Third dose of SARS-CoV-2 vaccine increases protection against omicron variant

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Currently, the new variant Omicron or B.1.1.529 of severe acute respiratory syndrome coronavirus 2 (SARS-CoV-2) is a global cause of concern due to its ability to evade immunity and vaccine protection and to cause coronavirus disease 2019 (COVID -19).

A new study examines variation in vaccine efficacy against viral variants using estimated reductions in neutralizing antibody levels from published studies. The researchers also studied the vaccine’s effectiveness against the omicron variant.

Study: Estimates of reduced vaccine efficacy against hospitalization, infection, transmission and symptomatic illness of a new variant of SARS-CoV-2, Omicron (B.1.1.529), using titers neutralizing antibodies. Image Credit: viewimage / Shutterstock

A pre-printed version of the study, which is yet to be peer reviewed, is available on the website medRxiv* server.

Fund

The Omicron variant was reported in November 2021. SARS-CoV-2 evolves in populations highly immune to infection or vaccination with the possibility of the emergence of new variants that may escape the immune system. Determining the effectiveness of the vaccine is essential to assess the extent of immune evasion.

Vaccine effectiveness refers to the effectiveness of vaccines in the real world. Neutralizing antibody levels are a surrogate for protection against SARS-CoV-2. In addition, they can be measured quickly and give quick results. In addition, variations in neutralizing antibody levels between vaccines are strongly correlated with protection against symptomatic disease, infection, and transmission.

Traditional studies of vaccine effectiveness can be expensive. They can only be performed in the event of significant transmission of a new variant in a partially vaccinated population. Due to these limitations, there may be delays in implementing interventions until these studies can be completed. This can lead to the rapid growth of a new variant and stress on health systems.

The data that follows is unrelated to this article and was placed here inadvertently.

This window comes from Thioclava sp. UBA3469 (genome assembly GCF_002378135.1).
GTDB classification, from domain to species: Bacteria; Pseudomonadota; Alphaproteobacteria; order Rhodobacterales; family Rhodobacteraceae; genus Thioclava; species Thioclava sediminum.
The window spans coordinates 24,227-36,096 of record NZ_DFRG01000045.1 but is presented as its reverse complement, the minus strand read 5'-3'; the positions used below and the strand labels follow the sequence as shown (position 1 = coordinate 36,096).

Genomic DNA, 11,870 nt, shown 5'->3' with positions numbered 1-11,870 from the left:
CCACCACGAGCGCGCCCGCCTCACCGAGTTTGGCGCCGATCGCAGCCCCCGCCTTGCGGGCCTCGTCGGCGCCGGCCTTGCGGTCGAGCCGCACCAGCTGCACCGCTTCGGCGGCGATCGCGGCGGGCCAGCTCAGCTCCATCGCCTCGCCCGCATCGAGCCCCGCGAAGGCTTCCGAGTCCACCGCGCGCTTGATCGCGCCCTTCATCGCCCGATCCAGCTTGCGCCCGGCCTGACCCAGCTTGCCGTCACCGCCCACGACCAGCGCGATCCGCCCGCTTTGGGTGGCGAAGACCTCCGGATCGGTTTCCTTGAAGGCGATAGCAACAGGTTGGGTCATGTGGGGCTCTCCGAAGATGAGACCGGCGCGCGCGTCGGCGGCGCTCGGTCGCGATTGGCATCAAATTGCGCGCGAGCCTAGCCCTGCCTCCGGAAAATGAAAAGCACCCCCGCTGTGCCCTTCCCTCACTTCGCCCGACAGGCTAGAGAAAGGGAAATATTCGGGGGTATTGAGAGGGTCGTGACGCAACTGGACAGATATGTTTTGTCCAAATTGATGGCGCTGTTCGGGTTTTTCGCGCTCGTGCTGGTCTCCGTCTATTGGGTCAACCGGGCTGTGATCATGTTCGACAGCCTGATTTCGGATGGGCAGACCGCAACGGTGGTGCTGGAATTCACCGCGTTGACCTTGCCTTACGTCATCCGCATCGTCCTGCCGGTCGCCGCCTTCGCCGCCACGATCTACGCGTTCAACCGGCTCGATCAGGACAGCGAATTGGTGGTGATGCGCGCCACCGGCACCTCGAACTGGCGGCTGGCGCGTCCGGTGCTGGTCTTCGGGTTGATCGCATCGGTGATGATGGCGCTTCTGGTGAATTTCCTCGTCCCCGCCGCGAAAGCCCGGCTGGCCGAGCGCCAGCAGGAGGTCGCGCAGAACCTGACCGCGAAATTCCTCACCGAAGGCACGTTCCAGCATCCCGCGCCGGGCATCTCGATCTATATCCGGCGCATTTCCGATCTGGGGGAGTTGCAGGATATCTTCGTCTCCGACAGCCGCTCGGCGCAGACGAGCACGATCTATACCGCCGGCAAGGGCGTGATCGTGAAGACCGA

Estimation of vaccine efficacy

The authors collected data from a recent review on the levels of neutralizing antibodies for four variants of SARS-CoV-2, namely Alpha, Beta, Gamma and Delta, and for each vaccine. Neutralizing antibody levels were normalized by convalescent sera. The estimate of the level of neutralizing antibody for one variant was divided by the level of neutralizing antibody for wild-type SARS-CoV-2 to represent the reduction as expressed by the difference factor. Wild-type SARS-CoV-2 is the original virus from Wuhan – Wuhan-Hu-1, US-WA1 / 2020, B, B.1.

The authors also calculated the mean differences between the variants and a ratio of relative neutralizing antibody titers specific to the vaccine variant (NATR).

The authors also collected data from the literature on the efficacy of the COVID-19 vaccine and the endpoint. The data were classified by type of variant (Alpha, Beta, Gamma, Delta) and by endpoint (hospitalization, symptomatic disease and documented infection). Statistical models were used to estimate the relationships between vaccine efficacy and neutralizing antibody titers per vaccine and variant.